Picture this: A twisting, turning, terrifyingly narrow canyon looms in front of you. You’re shooting toward it in a large red boat, going more than 80 kph. And, once you pass through the jagged canyon walls, the boat pulls a 360-degree turn in the middle of the river.
No, it’s not a scene out of an action flick — this is just another ride on the .
For the past 40 years, Queenstown’s Shotover Jet has been thrilling millions of adventure seekers from around the globe.
The fleet’s big red jetboats zip up and down the Shotover River, skimming past high canyon walls, taking hair-pin turns sideways, and pulling 360-degree turns in just inches of water.
It’s just as exhilarating — and as fun — as it sounds.
What is a jetboat?
Jetboating is another one of the crazy adventure sports that was dreamed up by a New Zealander. The first jetboat was built in the mid-1950s, and, by 1970, the Shotover Jet was operating as one of Queenstown’s first commercial adventure activities.
Since then, it has grown into one of New Zealand’s most popular attractions.
Jetboats operate differently than regular motor boats, with water intake systems similar to what you find on jet skis. The first jetboat was designed without any sort of propellers so that it could navigate the shallow rivers New Zealand is known for.
The massive Shotover Jet boats can travel as fast as 85 kph in just 10 centimeters of water.
And, without propellers, the boats are able to perform their signature 360-degree spins.
The Shotover Jet is one of 4 jetboating options operating out of or near Queenstown — the others being the Kawarau Jet, the Skipper’s Canyon Jet, and the Dart River Jet. But the Shotover Jet is perhaps the most popular, because it is the only company with permission to operate in the awe-inspiring Shotover River canyons.
The Shotover Jet experience
A ride on the Shotover Jet begins with a short bus ride from downtown Queenstown out to the boat dock along the shore of the Shotover River.
You place your belongings in a locker, and are given an oversized raincoat and life vest to put on before having a photo snapped in front of the river.
Then you climb into the boat with up to 13 others.
Before you know it, you’re careening up the river, headed into the canyon. Probably screaming you head off.
Your driver — who has gone through ridiculously extensive training to pilot the big red boat — will sidle up to the canyon walls, send the boat skimming sideways around turns, and accelerate so fast it might take your breath away.
And then comes the tell-tale sign: the driver raising one finger above his head and moving it in a circular motion — it’s time for a 360-degree turn. Hold on!
This process will repeat a handful of times. You’ll cover a few miles on the river, and pass through the narrow canyon walls at least 4 times. You’ll bump over rough water, skim over sections of river where you can almost reach out and touch the bottom, and laugh with delight as the large boat spins around again and again.
The most fun you can have on the water
I’ve done plenty of water sports before — from tubing to water skiing to pulling flips off the high dive. But nothing can compare to the adrenaline rush that comes from jetboating.
My most recent ride on the Shotover Jet came just last month, as I traveled around New Zealand’s South Island on my Blog4NZ trip. It was my second time on the big red boat, but it was just as exciting — and just as memorable — as the first.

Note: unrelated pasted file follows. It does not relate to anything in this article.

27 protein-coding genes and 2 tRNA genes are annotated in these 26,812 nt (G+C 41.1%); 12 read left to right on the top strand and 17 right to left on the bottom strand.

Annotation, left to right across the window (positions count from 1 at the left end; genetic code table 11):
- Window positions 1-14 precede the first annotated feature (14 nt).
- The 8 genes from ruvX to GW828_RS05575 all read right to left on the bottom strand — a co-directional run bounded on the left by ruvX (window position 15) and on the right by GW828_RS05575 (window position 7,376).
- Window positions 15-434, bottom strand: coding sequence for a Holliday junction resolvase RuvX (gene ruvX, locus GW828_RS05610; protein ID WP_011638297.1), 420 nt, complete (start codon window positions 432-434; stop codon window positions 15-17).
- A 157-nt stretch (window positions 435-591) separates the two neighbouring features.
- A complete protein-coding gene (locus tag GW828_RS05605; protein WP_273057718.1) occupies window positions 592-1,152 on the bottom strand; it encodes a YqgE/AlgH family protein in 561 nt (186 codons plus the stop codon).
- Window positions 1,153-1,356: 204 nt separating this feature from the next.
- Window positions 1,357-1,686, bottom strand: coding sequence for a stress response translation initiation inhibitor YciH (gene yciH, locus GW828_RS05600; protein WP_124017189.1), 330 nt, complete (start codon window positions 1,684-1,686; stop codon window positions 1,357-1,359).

I brought a friend along, too — Jeremy of — and we had a blast yelling and laughing as our driver sped through the canyon and over rough bits of river. We were also blasted in the face with plenty of frigid water. By the time the ride was over (just under half an hour), our faces were about ready to fall off from the cold water and wind.
But it was so worth it.
Things to know before you go
Are you considering a jetboat ride in New Zealand? I highly recommend it. But there are some things you should know before you climb into the boat.
- You'll probably get wet. They give you oversized raincoats for a reason. With the high speeds, frequent turns and variable river conditions, water is often sent flying over and into the jetboat. And it will probably be cold. This is also why it's best to leave all your valuables behind in a locker. There's nothing worse than a wet camera that isn't supposed to get wet.
- Leave the hat on shore. Don't wear anything — be it a hat or glasses — that might get blown off your head when the wind is whipping past. The boat will move FAST, and the guy sitting behind you doesn't really want your sunglasses attacking his face halfway through a 360-degree turn.
- Dress warm. Jetboat rides operate year-round, often in very chilly weather. It's likely to be cooler in the canyon, too, and even colder when you're zipping through it at more than 80 kph. While the handrail in front of your seat is heated, gloves aren't a bad idea.
- Sit on the driver's side. This may not be true of all drivers, but both times I've ridden on the Shotover Jet, those sitting on the driver's side of the boat seemed to get closer to the canyon walls than those of us on the other side. If you want your jetboat ride to be as thrilling as possible, sit on the left side of the boat.
And, in case you're wondering what the view is like from inside the boat, check this video out (which I may or may not have taken illegally…):
So would I recommend the Shotover Jet to visitors to Queenstown? Umm, hell yes.
The Shotover Jet is the most expensive jetboat in Queenstown (with tickets costing $149 NZD), but I'd say it's totally worth it.
Have you ever been jetboating? Tell me about it! If not, is it something you'd pay to do while traveling?
Disclaimer: I received 2 complimentary passes for the Shotover Jet as part of my Blog4NZ prize package. But I've paid for it before, and I'd pay for it again. As always, all opinions are my own.
All photos and videos (except the last one) provided by the Shotover Jet.